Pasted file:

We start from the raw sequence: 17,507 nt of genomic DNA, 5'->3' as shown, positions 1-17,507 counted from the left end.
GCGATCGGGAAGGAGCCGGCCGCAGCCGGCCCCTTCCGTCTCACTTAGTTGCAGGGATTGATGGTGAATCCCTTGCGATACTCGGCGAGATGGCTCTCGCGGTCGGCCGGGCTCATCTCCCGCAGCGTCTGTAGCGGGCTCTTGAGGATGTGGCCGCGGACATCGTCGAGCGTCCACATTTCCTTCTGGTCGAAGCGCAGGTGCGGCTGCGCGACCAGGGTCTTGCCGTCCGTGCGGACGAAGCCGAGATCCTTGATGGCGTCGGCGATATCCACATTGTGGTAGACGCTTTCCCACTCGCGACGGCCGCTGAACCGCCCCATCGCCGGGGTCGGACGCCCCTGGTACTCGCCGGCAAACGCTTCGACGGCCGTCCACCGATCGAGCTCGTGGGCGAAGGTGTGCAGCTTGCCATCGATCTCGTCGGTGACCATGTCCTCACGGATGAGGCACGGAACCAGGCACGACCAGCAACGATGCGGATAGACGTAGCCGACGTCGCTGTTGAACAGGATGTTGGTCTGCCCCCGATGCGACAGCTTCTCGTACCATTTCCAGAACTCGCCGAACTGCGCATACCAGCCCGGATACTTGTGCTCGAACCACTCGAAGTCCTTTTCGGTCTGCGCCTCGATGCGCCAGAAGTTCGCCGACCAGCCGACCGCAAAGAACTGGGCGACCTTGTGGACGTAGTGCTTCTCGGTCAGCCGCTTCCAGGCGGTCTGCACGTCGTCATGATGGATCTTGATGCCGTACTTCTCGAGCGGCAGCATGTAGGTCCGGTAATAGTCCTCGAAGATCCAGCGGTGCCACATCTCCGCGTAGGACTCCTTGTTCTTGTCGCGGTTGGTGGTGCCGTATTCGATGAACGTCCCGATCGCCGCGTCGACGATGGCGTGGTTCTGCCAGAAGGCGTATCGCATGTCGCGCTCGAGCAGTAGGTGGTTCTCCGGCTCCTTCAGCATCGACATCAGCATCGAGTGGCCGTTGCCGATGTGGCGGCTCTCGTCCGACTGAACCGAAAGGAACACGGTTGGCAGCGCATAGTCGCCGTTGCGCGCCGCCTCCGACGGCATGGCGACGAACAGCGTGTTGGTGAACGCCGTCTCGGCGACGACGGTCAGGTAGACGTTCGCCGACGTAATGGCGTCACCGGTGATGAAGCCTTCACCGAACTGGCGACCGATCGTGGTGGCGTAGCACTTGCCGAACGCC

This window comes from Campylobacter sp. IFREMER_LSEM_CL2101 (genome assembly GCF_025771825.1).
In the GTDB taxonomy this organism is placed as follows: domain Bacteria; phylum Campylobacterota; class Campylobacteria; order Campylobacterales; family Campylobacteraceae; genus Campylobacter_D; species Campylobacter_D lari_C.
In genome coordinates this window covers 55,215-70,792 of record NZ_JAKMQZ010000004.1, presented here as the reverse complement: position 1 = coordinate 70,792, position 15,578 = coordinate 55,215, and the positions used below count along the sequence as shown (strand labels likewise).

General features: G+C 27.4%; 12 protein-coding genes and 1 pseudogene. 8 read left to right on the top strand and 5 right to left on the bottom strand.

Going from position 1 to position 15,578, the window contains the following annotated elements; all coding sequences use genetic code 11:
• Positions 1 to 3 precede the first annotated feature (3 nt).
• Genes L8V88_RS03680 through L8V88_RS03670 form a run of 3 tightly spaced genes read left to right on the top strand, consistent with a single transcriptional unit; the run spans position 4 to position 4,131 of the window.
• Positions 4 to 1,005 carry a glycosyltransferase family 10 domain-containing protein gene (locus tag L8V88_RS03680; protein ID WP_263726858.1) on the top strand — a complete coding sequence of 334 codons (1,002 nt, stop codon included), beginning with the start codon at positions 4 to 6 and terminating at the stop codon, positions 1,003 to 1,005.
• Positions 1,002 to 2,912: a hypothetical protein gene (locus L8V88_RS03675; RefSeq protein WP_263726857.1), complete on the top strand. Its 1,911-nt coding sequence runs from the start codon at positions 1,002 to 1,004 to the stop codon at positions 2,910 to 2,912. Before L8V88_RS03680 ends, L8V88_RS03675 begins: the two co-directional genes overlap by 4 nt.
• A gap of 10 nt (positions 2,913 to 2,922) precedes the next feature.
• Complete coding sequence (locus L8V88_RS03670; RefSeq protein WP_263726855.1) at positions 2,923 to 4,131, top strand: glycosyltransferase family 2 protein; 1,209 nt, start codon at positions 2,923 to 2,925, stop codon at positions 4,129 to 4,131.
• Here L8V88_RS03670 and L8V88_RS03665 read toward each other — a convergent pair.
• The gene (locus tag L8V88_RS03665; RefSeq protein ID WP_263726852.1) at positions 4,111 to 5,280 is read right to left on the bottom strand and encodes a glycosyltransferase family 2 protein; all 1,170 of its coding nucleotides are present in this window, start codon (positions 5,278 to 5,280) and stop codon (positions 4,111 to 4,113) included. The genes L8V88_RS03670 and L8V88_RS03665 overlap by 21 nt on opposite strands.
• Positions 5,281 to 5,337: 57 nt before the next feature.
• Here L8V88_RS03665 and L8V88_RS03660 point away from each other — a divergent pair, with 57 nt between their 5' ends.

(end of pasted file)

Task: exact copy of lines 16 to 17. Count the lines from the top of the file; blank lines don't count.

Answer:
• Positions 5,281 to 5,337: 57 nt before the next feature.
• Here L8V88_RS03665 and L8V88_RS03660 point away from each other — a divergent pair, with 57 nt between their 5' ends.